Exizent has raised £3.6 million as it looks to transform the way the legal and financial services industry deals with bereavement and make the process less stressful for family members experiencing loss.
The firm claims to have built the first ever platform that connects data, services and the network of people involved when someone passes away. It aims to “reduce the uncertainty, increase speed and make the process far simpler for everyone involved”.
The £3.6m has been raised from several investors including FNZ, the financial technology firm which was founded in New Zealand in 2004 and expanded into Scotland just a year later.
Exizent was founded by Nick Cousins and Aleks Tomczyk. Both have track records of building successful products and businesses, with Tomczyk having formerly been founder and chief executive of boutique consultancy Arum, while Cousins was previously chief product owner of Barclays Wealth and Investments division.
Cousins said: “Our personal experiences are what led to us to establish Exizent. We believe the administrative tasks facing families after the death of a loved one should be far easier, and that modern technology solutions and services can make this a reality.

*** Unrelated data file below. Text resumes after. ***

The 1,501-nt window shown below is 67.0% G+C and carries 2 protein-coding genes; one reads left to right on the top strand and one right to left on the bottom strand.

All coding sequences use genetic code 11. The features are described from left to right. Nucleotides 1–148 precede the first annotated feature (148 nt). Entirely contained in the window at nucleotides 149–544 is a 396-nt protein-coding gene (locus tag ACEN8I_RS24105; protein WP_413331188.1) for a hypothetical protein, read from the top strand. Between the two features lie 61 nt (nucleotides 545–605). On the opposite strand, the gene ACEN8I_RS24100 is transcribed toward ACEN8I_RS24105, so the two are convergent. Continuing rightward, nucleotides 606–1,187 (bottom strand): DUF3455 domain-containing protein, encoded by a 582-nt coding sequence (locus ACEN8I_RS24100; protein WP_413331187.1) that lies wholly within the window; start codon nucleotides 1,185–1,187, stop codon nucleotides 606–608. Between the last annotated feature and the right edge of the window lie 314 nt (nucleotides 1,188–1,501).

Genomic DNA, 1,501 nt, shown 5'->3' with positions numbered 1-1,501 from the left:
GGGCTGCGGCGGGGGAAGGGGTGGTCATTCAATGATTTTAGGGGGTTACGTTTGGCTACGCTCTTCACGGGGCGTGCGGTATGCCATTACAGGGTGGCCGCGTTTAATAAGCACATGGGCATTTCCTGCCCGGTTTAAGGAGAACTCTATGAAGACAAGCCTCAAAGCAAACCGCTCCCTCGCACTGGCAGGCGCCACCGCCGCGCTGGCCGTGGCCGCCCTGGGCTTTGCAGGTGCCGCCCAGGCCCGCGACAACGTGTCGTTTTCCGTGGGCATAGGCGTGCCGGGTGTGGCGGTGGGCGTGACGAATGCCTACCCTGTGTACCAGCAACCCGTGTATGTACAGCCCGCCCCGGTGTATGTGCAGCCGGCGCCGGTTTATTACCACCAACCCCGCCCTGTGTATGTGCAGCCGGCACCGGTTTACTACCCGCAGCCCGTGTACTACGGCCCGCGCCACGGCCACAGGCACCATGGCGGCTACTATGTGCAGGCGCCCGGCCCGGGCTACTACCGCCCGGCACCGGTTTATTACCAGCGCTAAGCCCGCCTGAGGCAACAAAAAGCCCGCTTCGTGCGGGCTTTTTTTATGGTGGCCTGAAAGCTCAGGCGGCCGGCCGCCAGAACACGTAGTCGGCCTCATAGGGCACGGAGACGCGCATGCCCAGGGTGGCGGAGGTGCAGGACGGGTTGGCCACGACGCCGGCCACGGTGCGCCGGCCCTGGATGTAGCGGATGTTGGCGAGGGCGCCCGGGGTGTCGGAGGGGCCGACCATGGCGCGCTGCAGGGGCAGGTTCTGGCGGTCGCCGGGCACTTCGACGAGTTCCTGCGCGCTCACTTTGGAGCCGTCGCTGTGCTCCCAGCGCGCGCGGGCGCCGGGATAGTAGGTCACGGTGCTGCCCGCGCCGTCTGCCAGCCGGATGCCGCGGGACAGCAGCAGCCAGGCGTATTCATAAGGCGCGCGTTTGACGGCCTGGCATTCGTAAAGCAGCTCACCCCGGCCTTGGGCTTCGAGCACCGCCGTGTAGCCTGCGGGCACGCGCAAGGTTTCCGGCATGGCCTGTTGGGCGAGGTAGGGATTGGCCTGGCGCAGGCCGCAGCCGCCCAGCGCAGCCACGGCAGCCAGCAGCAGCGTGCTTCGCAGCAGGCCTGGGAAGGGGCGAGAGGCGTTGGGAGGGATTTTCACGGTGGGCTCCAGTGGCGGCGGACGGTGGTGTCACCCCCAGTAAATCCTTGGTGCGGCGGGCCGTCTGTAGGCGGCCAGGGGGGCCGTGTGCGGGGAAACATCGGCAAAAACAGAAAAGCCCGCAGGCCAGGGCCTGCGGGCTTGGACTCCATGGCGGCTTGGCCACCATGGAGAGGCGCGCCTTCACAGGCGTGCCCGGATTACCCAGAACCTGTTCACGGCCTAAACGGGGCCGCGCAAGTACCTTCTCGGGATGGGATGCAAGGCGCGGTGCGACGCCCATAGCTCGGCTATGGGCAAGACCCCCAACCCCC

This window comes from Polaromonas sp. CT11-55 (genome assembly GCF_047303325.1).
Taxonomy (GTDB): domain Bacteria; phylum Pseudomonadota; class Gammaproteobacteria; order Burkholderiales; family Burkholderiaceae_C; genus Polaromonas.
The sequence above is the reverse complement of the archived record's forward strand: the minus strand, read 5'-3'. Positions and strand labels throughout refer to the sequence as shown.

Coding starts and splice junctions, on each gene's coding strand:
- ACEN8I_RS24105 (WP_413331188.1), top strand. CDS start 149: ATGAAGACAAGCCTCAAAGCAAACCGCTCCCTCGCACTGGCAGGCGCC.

“We have spent the last 18 months carefully designing, developing, and testing our product with innovative partners, and look forward to launching the platform to legal services professionals later this year.”
Adrian Durham, group chief executive of FNZ, said: “The Exizent team has already achieved an enormous amount and we are proud to support their vision of leveraging technology to make the bereavement process far easier for everyone involved. Exizent will also be joining the fast growing FNZ OpenPlatform app store.”
The company’s platform will begin by helping legal services firms, working for executors, efficiently managing the process of completing and submitting probate applications, or confirmation as it is known in Scotland. It also promises to make the process of gathering information about an estate easier by connecting third parties to automatically discover assets the person may have had, reducing the reliance on an executor to find and send physical documents.
Source: The Scotsman